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Posted 27 July 2010 - 06:20 PM

hore...online survey...
1. your hardrive is needed by OS to run...thats mean a lots of spining...and lots of spining will make faint...
2. I prefer not to use manufacture or windows diagnostic tool...except for routine check (windows)
3. of course....but please dont ask what :thumbsup:
4. a. if under warranty and the manufacture...RMA is the number one...but if it comes to 2 brand...throwing it to trash is much better than RMA it..
5. dont know...my english is more worst than you...
6. logical can be fix...physical cant be fix...so that mean it only different on "t"

sorry if my answer not satisfied you...
but it my best answer if you ask me...

:guitar: Take me to a place where time is frozen
You don't have to close your eyes to dream :busy:
You can find escape inside this moment :smash:
And I will follow  :whistle:


#4 hamluis

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Posted 27 July 2010 - 06:37 PM

Bad sector (Wikipedia) - http://en.wikipedia.org/wiki/Bad_sector

Bad Sectors On Hard Drives - http://www.pcstats.com/articleview.cfm?art...1583&page=3

What is a bad sector - http://www.tech-faq.com/bad-sector.shtml

Bad sectors...come with a hard drive. Formatting a drive doesn't repair bad sectors...nothing really does, everything does a work-around where the bad sectors are marked and not used by Windows.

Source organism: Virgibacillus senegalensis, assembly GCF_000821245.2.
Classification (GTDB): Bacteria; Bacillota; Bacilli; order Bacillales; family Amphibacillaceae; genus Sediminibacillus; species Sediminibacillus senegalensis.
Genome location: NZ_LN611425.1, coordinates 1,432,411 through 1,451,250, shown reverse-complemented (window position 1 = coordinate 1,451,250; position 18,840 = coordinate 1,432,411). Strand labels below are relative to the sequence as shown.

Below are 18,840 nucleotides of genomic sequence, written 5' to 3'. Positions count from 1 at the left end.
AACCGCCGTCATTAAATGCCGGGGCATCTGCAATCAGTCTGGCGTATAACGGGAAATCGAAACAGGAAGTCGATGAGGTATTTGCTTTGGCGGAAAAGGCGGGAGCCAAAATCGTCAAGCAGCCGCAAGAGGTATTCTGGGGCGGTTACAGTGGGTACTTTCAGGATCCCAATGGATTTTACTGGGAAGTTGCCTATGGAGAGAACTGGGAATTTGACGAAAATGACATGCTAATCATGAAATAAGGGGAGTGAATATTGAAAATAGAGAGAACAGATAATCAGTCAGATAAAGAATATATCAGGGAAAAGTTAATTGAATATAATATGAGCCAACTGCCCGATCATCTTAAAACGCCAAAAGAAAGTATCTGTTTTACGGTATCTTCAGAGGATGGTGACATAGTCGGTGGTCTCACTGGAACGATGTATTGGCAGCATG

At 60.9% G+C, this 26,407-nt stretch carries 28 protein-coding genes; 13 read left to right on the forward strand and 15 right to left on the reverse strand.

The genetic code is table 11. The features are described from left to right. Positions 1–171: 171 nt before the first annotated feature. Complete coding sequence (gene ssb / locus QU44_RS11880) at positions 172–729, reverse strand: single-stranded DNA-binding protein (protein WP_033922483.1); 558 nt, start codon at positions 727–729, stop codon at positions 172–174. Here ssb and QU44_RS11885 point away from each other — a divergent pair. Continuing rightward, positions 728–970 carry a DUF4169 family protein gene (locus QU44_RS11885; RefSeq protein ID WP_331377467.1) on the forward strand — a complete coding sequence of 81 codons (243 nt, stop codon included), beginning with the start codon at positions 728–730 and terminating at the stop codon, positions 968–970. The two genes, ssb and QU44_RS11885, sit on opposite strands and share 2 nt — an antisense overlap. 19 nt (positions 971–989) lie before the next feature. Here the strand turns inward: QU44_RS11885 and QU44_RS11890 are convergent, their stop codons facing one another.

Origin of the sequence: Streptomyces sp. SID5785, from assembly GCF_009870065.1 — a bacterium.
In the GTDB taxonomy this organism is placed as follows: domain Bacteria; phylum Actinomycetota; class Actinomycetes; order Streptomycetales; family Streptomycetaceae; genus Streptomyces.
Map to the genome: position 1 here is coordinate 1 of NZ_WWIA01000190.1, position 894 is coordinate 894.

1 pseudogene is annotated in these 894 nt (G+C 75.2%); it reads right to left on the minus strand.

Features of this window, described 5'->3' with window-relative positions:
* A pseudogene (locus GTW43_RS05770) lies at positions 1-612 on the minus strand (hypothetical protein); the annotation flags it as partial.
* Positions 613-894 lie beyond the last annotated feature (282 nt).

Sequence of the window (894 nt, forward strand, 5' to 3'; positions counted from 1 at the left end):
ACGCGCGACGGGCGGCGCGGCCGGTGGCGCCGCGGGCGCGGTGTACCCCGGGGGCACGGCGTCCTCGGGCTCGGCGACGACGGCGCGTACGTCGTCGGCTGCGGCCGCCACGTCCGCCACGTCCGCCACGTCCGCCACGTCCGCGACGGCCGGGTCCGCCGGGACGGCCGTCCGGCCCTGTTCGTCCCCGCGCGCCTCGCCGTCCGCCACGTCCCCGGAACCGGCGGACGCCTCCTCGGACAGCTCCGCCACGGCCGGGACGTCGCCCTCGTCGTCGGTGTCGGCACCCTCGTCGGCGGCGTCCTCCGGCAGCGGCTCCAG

Louis

#5 ReviverSoft

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Posted 27 July 2010 - 08:35 PM

My 2 cents...

1. No, it is limited to the hard drive's activity.
(However, OS related issues can indirectly affect the hard drive's activity, further leading to bad sectors)

2. Manufacturer first, third party next.
(I've used SeaTools from Seagate, to successfully remap a few bad sectors)

3. HDD Regenerator & SpinRite are popular options.

4. "cannot be repaired" = physical bad sector = time to RMA

5. " Bad block or faulty sector is the name given to a damaged area on a hard disk "

6. A logical bad sector can be repaired by remapping it to a spare physical sector.
A physical bad sector is permanent 'physical' damage to the sector, which in most cases is irreparable.

Edited by ReviverSoft, 27 July 2010 - 08:37 PM.

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#6 Platypus

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Posted 27 July 2010 - 11:13 PM

I have some thoughts that I hope might assist.

Firstly, there are two levels of operation to think of, the physical hard drive, and the file system.

Different diagnostic/maintenance software works at different levels. The manufacturer's diagnostic software and third party HDD utilities deal with the physical hard drive. chkdsk deals primarily with the file system, second with the data integrity of the drive.

The NTFS file system is a high reliability design which maintains its own record of the drive integrity, and this will not be updated by the operation of a HDD utility remapping faulty sectors at the hardware level. Note particularly the section in the Wikipedia article linked by hamluis: